Most traditional kinds of programming presume that the user and the program are engaging in a continual dialog. A program begins running, might ask the user some questions, responds to these inputs, and continues interacting with the user until the user somehow indicates an interest in leaving the program. Programs written on a Web server are different. The PHP programs you are writing have an incredibly short life span. When the user makes a request to your PHP program through a Web browser, the server runs the PHP interpreter (the program that converts your PHP code into the underlying machine language your server really understands). The result of the program is a Web page that is sent back to the user's browser. Once your program sends a page to the user, the PHP program shuts down because its work is done. Web servers do not maintain contact with the browser after sending a page. Each request from the user is seen as an entirely new transaction. The poker dice program featured at the beginning of this chapter appears to interact with the user indefinitely. Actually, the same program is being called repeatedly. The program acts differently in different circumstances. Some-how it needs to keep track of what state it's currently in.
The underlying Web protocol (HTTP) that Web servers use does not keep connections open any longer than necessary. This behavior is referred to as being a stateless protocol. There are some very good reasons for this behavior. Imagine if your program were kept running as long as anybody anywhere on the Web was looking at it. What if a person fired up your program, then went to bed? Your Web server would have to maintain a connection to that page all night. Also, remember that your program might be called by thousands of people all at the same time. It could be very hard on your server to have all these concurrent connections open. Having stateless behavior improves your Web server's performance, but that performance comes at a cost. Essentially, your programs have complete amnesia every time they run, and you'll some-how need a mechanism for determining what the current state is.
There are a couple of ways to store information, which you'll learn about later in this book. The easiest approach is to hide the data in the user's page. To illustrate, take a look at Figures 4.9 and 4.10.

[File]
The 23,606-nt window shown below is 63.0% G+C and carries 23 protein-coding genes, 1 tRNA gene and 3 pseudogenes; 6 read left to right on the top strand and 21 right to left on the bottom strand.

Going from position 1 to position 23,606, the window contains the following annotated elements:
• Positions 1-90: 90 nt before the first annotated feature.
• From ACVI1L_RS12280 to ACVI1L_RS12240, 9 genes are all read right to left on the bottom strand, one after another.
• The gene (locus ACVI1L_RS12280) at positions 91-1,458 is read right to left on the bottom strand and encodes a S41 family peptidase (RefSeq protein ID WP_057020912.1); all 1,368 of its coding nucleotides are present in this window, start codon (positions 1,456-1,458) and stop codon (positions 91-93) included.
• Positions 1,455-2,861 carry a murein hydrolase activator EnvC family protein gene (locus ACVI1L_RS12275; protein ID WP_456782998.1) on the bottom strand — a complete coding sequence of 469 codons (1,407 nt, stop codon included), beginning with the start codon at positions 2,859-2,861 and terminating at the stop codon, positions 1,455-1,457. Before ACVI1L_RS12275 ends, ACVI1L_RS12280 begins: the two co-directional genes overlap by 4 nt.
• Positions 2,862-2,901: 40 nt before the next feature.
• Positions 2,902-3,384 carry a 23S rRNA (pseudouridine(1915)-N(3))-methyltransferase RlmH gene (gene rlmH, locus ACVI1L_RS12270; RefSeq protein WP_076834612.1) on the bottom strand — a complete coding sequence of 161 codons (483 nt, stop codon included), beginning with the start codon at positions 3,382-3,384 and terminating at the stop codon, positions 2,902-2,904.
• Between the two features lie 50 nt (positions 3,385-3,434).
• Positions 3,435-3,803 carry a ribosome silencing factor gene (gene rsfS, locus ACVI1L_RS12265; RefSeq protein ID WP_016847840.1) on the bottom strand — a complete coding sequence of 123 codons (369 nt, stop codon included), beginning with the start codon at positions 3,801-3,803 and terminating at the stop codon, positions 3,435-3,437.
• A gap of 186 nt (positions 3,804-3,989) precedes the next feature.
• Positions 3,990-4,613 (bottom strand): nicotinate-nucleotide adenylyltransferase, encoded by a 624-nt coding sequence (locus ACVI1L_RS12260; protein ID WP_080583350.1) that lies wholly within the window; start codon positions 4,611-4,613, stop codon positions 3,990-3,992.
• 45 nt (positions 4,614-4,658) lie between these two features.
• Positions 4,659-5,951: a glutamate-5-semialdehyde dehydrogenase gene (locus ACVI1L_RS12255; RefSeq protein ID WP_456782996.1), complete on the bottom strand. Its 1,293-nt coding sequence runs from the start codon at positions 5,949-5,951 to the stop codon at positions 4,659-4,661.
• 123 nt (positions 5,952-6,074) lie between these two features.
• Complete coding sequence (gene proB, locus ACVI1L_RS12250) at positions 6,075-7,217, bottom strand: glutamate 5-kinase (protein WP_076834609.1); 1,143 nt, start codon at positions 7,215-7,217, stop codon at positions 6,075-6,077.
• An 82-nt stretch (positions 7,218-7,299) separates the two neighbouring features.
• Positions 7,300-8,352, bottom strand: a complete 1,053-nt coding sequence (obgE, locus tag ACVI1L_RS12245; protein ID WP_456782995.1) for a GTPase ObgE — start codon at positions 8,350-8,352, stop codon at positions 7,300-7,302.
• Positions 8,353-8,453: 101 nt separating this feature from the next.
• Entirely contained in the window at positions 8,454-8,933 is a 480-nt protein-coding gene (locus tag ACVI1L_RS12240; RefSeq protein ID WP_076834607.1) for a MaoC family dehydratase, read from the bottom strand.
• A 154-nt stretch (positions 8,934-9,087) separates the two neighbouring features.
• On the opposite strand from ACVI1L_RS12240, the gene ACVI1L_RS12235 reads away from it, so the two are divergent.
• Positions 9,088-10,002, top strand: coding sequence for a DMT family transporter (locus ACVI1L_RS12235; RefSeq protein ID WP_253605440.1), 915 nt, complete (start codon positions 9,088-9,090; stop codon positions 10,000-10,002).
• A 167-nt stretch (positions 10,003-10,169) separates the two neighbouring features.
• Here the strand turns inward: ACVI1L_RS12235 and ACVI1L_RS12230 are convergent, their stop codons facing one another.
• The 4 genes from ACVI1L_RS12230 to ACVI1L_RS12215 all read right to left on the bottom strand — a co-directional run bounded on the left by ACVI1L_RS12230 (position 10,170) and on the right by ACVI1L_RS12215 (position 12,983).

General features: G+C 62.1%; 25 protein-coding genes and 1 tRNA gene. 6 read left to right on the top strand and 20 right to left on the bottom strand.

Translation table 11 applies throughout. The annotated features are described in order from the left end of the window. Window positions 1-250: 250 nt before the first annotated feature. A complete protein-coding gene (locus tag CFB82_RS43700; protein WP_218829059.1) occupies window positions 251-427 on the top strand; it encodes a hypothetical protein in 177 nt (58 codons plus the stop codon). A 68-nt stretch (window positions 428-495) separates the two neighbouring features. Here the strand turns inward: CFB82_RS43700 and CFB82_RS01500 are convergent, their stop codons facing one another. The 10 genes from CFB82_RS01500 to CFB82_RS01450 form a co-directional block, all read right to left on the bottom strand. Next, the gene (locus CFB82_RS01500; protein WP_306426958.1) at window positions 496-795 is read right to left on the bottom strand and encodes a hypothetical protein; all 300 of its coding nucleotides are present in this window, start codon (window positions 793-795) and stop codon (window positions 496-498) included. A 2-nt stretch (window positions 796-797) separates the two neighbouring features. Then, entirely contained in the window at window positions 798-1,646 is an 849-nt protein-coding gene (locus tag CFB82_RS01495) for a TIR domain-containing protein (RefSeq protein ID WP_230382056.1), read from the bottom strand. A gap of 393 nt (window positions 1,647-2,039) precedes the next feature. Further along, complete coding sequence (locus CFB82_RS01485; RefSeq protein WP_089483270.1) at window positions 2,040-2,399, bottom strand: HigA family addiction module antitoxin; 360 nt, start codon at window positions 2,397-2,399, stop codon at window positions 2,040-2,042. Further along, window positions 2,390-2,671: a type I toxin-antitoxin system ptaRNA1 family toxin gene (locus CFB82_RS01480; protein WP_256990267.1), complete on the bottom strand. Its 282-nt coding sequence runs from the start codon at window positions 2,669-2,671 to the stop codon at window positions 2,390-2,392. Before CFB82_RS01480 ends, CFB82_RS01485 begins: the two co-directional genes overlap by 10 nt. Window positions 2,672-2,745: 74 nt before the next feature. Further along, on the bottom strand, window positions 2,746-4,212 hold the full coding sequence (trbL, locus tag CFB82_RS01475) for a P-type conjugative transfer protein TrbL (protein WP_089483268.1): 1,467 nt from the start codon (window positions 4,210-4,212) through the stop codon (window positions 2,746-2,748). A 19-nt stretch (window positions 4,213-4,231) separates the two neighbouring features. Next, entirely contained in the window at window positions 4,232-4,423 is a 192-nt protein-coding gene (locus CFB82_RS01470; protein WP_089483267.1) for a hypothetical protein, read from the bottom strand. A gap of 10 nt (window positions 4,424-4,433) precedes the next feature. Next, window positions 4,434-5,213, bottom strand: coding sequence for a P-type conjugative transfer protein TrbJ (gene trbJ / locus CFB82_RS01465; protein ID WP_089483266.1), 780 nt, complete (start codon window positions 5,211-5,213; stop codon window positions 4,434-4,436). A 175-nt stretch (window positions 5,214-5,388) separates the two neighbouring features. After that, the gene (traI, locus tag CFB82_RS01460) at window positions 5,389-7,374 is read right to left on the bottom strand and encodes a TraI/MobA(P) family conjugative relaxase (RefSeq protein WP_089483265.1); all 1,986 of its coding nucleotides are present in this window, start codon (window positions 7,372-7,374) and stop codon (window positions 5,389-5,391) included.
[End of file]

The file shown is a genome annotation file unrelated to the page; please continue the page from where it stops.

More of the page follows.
Each time you click on the Submit button of the persistence program, the counters increment by one. The behavior of the persistence program appears to contradict the basic nature of server-side programs because the program seems to remember the previous value of the counter and increment it each time. In fact, if two users were accessing the persistence program at the same time, each would count correctly. Look at the source code to see how it works:
<html> <head> <title> persistence demo </title> </head> <body> <h1>Persistence Demo</h1> <form> <? //increment the counters $txtBoxCounter++; $hdnCounter++; print <<<HERE <input type = "text" name = "txtBoxCounter" value = "$txtBoxCounter"> <input type = "hidden" name = "hdnCounter" value = "$hdnCounter"> <h3>The hidden value is $hdnCounter</h3> <input type = "submit" value = "click to increment counters"> HERE; ?> </form> </body> </html>
The program has two variables, $txtBoxCounter and $hdnCounter. For now, concentrate on $txtBoxCounter. This variable is the variable that is related to the text box. When the program begins, it grabs the value of $txtBoxCounter (if it exists) and adds one to it. When the program prints out the text box, it automatically places the $txtBoxCounter value in the text box. Since the form has no action attribute defined, the program will automatically call itself when the user clicks on the Submit button. This time, there will be a value in $txtBoxCounter (the value 1). When the program runs again, it will increment $txtBoxCounter and store the new value (now 2) in the text box. Each time the program runs, it stores the value it will need on the next run in the text box.
The text box is convenient for this example because you can see it, but there are serious problems with using a text box in this way in real programs. Text boxes are editable by the user, which means the user could put any kind of information in them, and really mess up your day. Hidden form fields are the unsung heroes of server-side programming. Look at $hdnCounter in the source code. This hidden field also has a counter, but since it is hidden, the user never sees it. However, the value of the $hdnCounter variable will be sent to the PHP program indicated by the form's action attribute. That program can do anything with it, including printing it out in the HTML code body.
Very often when you find yourself wanting to keep track of information between pages, you'll store the information in hidden fields on the user's page.